Younger patients with a specific form of myositis associated with antibodies to a protein called HMGCR have a worse prognosis than older patients.
Medical record review of patients admitted to the Johns Hopkins Hospital over 20-years, revealed that pneumocystis jiroveci pneumonia infection is a rare but persistent risk for patients with rheumatic diseases.
Dr. Myma Albayda with the Johns Hopkins Arthritis Center highlights what’s involved in a joint injection.
In this issue of LEAP you can read about our precision approach to an increasingly common illness, gout, to a rare illness linked to Sjögren’s, and to cancer patients who are developing some autoimmune-mediated complications. And we are especially excited to share with you a tremendous breakthrough in understanding how rheumatoid arthritis begins.
The study provides new evidence that a bacterium known to cause chronic inflammatory gum infections also triggers the inflammatory autoimmune response characteristic of chronic, joint-destroying rheumatoid arthritis (RA). The new findings have important implications for prevention and treatment of RA.
A new biomarker discovered using cutting-edge technologies is found in people who develop scleroderma and cancer within a short period of time.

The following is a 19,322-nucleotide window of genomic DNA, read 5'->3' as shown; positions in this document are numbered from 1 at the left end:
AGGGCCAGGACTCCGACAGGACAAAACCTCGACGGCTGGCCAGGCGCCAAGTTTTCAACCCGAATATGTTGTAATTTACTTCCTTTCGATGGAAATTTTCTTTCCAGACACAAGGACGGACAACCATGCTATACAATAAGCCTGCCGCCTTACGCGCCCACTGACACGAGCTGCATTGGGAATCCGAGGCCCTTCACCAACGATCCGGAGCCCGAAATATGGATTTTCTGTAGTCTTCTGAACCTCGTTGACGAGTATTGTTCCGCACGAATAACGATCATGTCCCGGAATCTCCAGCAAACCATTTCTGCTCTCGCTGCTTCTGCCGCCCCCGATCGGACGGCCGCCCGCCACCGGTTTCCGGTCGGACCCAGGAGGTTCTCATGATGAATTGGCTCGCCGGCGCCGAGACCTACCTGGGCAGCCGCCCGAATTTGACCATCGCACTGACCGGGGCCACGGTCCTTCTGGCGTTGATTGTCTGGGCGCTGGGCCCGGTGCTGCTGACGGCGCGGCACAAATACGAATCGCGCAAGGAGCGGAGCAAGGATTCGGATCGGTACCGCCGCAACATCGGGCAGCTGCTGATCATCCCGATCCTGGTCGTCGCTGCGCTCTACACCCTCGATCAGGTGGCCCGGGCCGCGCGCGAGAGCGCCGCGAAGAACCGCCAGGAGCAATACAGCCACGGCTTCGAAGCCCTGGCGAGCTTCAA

Vaccines have been scientifically proven to save lives, increase lifespans, and maintain quality of life. Currently, only 39% of adults receive an annual flu shot. There are specific steps that can be taken to improve the vaccination rate. This is especially important in the immuno-compromised population.
On Saturday October 15, 2016, the Hopkins Rheumatology CARES (Centers Advancing RESearch) team was out in full force to support the “Myositis Run, Walk, n’ Roll 5k” event at Centennial Park in Columbia, MD.
This study explored the relationship between subtypes of demyelinating disorders and Sjogren’s syndrome. These findings help identify the spectrum of neurological disease directly attributable to SS.